“For me Eurasianism means that Hungary may become a bridge between Europe and Asia. […] The advantage of Eurasianism comes from the fact that, in contrast to EU-integration, it preserves the independence of regions engaged in continental cooperation.”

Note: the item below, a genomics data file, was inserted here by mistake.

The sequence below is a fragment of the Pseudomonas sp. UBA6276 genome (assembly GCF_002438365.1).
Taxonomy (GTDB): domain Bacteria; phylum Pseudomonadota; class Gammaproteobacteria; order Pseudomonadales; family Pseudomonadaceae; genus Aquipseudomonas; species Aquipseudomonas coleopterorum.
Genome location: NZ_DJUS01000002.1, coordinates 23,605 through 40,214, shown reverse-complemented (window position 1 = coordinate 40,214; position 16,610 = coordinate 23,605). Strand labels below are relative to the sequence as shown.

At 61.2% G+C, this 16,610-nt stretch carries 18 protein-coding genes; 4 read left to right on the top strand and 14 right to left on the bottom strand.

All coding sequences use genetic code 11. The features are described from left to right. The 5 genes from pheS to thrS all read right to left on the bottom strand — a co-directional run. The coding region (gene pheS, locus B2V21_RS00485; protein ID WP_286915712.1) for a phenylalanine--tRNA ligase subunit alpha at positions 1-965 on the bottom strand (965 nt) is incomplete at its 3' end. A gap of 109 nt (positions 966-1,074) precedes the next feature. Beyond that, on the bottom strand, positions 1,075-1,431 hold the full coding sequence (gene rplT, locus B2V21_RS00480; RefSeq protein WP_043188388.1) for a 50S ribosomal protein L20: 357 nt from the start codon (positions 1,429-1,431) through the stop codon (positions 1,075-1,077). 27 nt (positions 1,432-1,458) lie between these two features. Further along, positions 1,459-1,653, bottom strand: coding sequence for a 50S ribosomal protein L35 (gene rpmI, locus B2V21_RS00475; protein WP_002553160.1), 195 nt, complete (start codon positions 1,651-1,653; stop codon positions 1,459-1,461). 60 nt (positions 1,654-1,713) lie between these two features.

Béla Kovács participated in the illegal Crimean secession referendum as an “independent European observer” alongside of Mateusz Piskorski, the founder and leader of the Polish Zmiana party. Jobbik worked strongly on the territorial disintegration of Ukraine as well, asking for the support of Duma lawmakers to establish Hungarian-Russian autonomy in the Trans-Carpathian region of Western Ukraine. After Béla Kovács was accused by the Hungarian authorities of spying against the European Union in favour of Russia, Márton Gyöngyösi, Vice Chairman of the Committee on Foreign Affairs in the National Assembly, Deputy Leader of the Jobbik parliamentary group stepped into his shoes to monitor the illegal Donetsk People’s Republic’s referendum in 2014 and “parliamentary election” in 2015, also accompanied by Mr. Piskorski. In his open letter to the peoples of Ukraine Gábor Vona underlined the importance of “national self-determination” and accused the Ukrainian government of committing crimes against humanity after coming to power with a bloody coup financed by the USA. Moreover, Jobbik has long agreed with Russian disinformation claiming that Ukraine’s territorial integrity is just an “illusion” and Hungary should refrain from supporting Kiev to remain “neutral” in the conflict. It does not do so in the case of the Syrian conflict, though. Media close to Jobbik supported the Russian military intervention on the side of Bashar al-Assad and the Russian anti-terrorism narrative in general.  Finally, the Belarusian activist Alexander Usovsky’s files revealed Jobbik and the paramilitary and revisionist The Sixty-Four Counties Youth Movement (Hatvannégy Vármegye Ifjúsági Mozgalom – HVIM) may have been part of Russian active or disinformation measures for years, and might have been paid by Russian stakeholders to stage anti-Ukrainian protests.